Georgia DUI Laws and Penalties 2024 Explained

Driving Under the Influence (DUI) is a serious offense in Georgia that carries significant legal consequences. Understanding Georgia DUI laws and penalties is crucial for both residents and visitors, especially if one is ever charged with a DUI.

What Is a DUI?

In Georgia, as in all other states, driving while under the influence (DUI) of alcohol or controlled substance is a crime. If you are noticeably impaired due to ingesting a substance, you legally should not drive. DUI laws are created to prevent impaired driving due to alcohol or drugs. In Georgia, it is illegal to operate a vehicle if:

  • You have a blood alcohol concentration (BAC) of 0.08% or higher.
  • You are under the influence of any alcohol, drug, or controlled substance to the extent that it is less safe for you to drive.
  • You have any amount of marijuana or a controlled substance in your blood or urine.

For commercial drivers, the BAC limit is 0.04% and for drivers under the age of 21, the limit is 0.02%.

Implied Consent Law

The Implied Consent Law in Georgia means that anyone who operates a motor vehicle within the state has implicitly agreed to submit to chemical tests of their breath, blood, urine, or other bodily substances if they are suspected of a DUI. Refusal to submit to these tests can lead to automatic penalties, including the suspension of your license.

DUI Penalties in Georgia

The penalties for a DUI conviction in Georgia vary based on the number of prior offenses and the specifics of the incident. Generally, penalties are higher if the DUI offender has more offenses.

For a first DUI offense, penalties include fines ranging from $300 to $1,000, jail time from 10 days to 12 months, and a license suspension of up to one year. Additionally, offenders must complete at least 40 hours of community service and attend a DUI Alcohol or Drug Use Risk Reduction Program.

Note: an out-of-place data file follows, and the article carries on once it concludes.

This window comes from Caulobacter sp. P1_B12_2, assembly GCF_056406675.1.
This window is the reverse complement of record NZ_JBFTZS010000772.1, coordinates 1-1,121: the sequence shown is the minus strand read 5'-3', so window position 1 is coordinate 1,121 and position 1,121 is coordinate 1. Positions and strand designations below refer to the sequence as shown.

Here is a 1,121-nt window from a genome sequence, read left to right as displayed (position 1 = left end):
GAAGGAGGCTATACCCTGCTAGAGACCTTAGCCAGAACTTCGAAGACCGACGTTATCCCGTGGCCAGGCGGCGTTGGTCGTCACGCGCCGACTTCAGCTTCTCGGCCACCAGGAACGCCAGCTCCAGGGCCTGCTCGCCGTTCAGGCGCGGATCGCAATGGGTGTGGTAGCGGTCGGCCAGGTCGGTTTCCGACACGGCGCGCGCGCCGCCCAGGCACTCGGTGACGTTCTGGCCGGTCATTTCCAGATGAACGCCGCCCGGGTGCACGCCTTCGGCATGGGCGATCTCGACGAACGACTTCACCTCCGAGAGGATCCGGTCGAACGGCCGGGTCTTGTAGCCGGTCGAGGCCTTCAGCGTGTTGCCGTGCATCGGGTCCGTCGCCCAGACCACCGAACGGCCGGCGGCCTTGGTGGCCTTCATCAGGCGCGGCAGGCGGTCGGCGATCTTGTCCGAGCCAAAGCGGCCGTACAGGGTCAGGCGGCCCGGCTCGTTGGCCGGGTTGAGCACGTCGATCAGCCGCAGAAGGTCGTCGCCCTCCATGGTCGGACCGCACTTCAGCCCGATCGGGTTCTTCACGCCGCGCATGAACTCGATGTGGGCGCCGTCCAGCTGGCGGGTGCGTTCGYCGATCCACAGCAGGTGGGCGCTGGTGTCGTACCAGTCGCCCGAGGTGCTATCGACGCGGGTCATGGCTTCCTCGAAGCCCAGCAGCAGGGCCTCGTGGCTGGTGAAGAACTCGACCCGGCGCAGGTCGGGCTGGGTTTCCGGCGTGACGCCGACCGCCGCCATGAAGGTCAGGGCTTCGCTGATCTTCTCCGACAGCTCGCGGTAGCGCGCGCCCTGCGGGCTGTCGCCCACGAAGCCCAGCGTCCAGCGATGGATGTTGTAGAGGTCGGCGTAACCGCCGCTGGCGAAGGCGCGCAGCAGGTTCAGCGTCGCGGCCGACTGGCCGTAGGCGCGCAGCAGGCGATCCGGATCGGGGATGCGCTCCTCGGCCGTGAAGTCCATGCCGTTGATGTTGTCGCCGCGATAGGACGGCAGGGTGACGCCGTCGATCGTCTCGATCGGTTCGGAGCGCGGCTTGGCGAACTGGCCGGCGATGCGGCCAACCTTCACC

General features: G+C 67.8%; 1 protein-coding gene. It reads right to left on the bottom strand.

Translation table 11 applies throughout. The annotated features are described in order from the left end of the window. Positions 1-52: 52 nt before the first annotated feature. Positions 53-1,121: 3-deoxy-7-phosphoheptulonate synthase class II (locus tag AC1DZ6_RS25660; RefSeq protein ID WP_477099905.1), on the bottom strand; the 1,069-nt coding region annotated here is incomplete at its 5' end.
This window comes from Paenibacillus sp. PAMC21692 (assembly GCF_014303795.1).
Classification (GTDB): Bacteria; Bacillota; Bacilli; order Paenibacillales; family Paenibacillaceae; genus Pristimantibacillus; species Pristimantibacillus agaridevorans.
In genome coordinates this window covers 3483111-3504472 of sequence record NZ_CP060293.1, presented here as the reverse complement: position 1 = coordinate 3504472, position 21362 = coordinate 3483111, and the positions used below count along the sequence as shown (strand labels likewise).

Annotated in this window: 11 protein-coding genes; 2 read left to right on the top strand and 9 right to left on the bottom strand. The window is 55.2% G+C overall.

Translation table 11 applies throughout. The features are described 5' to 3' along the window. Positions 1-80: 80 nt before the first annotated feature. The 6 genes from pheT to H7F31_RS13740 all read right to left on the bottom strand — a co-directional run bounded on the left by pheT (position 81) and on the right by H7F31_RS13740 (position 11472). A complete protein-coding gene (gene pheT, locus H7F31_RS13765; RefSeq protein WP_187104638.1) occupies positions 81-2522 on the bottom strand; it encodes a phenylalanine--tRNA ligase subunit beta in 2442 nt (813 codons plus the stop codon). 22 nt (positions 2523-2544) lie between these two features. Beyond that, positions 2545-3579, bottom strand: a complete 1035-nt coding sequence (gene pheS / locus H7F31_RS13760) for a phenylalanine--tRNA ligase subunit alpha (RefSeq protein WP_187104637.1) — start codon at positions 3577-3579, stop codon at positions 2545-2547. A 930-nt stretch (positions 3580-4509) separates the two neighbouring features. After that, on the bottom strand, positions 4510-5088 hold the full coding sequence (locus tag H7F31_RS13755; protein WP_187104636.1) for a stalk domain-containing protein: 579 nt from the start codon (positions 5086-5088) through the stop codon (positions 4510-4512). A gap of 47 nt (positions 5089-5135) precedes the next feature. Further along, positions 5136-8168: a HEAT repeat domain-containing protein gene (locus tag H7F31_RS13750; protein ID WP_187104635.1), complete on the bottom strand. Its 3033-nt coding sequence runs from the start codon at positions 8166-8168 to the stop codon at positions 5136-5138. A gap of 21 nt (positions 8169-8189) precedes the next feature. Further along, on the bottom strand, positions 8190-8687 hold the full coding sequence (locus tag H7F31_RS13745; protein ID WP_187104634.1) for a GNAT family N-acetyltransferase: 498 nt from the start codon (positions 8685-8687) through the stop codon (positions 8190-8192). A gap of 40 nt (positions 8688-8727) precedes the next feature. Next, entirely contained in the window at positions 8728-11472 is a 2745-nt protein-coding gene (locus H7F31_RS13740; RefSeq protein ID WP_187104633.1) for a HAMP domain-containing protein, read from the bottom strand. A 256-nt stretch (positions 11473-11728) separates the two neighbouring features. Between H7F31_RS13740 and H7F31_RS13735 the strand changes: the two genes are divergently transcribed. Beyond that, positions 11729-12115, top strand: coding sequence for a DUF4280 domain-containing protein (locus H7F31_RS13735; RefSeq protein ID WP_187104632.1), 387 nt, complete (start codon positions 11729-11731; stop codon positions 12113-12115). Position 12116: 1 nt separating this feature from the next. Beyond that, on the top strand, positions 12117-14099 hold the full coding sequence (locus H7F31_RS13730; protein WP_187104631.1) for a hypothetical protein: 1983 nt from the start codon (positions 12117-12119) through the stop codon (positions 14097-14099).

Second offenses within ten years include fines of $600 to $1,000, jail time from 90 days to 12 months (minimum of 72 hours), and a three-year license suspension. Offenders are also required to perform at least 30 days of community service and install an ignition interlock device for at least 12 months upon license reinstatement.

For a third DUI offense within ten years, fines range from $1,000 to $5,000, jail time is from 120 days to 12 months (minimum of 15 days), and the license is suspended for five years. Community service of at least 30 days is required, along with mandatory DUI school attendance and an ignition interlock device.

A fourth DUI offense is classified as a felony, carrying fines of $1,000 to $5,000, jail time from one to five years (minimum of 90 days), and an indefinite license suspension. Offenders face additional consequences, such as being declared habitual violators, and can even lose their vehicle.

A DUI conviction can have long-lasting effects beyond fines, jail time, and license suspension. It can impact employment opportunities, result in increased insurance premiums, and lead to social stigma.

Aggravated DUI

Certain circumstances can elevate a DUI to an aggravated DUI, which carries harsher penalties. Aggravated DUIs have certain factors present. These include: